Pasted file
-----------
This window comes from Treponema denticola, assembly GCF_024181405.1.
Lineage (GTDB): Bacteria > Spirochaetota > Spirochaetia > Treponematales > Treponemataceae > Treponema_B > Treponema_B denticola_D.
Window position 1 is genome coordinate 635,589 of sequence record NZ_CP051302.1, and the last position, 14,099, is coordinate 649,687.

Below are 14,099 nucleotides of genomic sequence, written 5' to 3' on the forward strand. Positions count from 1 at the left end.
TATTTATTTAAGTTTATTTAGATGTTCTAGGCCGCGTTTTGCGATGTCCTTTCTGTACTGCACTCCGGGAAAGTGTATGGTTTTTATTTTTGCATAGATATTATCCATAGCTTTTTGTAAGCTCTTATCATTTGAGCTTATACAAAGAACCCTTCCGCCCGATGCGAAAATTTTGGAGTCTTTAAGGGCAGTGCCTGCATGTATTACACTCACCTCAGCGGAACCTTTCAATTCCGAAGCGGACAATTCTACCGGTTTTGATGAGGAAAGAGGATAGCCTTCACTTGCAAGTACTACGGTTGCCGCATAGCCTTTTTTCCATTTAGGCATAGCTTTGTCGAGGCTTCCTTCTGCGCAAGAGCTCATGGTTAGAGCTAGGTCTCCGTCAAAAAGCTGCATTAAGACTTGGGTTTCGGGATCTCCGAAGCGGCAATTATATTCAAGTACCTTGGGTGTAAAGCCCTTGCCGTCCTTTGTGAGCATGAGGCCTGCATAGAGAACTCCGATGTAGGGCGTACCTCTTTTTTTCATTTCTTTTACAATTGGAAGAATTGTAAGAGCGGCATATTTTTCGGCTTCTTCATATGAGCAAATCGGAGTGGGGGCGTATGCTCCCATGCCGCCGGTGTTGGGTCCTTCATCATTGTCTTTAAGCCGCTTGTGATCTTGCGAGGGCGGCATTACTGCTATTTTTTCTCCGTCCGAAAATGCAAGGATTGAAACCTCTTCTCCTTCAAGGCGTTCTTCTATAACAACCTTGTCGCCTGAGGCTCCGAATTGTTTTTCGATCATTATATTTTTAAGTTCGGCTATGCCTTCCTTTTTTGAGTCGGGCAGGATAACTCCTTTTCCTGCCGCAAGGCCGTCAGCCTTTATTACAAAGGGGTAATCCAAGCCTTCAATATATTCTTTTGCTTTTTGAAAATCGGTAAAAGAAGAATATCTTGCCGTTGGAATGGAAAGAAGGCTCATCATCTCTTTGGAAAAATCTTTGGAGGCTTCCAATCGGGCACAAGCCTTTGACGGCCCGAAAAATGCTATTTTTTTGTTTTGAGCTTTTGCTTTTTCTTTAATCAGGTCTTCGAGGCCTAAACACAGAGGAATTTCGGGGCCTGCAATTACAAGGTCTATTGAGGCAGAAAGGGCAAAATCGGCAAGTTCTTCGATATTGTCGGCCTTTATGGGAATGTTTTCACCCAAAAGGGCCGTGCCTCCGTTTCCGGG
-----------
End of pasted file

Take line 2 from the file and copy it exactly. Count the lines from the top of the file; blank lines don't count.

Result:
Lineage (GTDB): Bacteria > Spirochaetota > Spirochaetia > Treponematales > Treponemataceae > Treponema_B > Treponema_B denticola_D.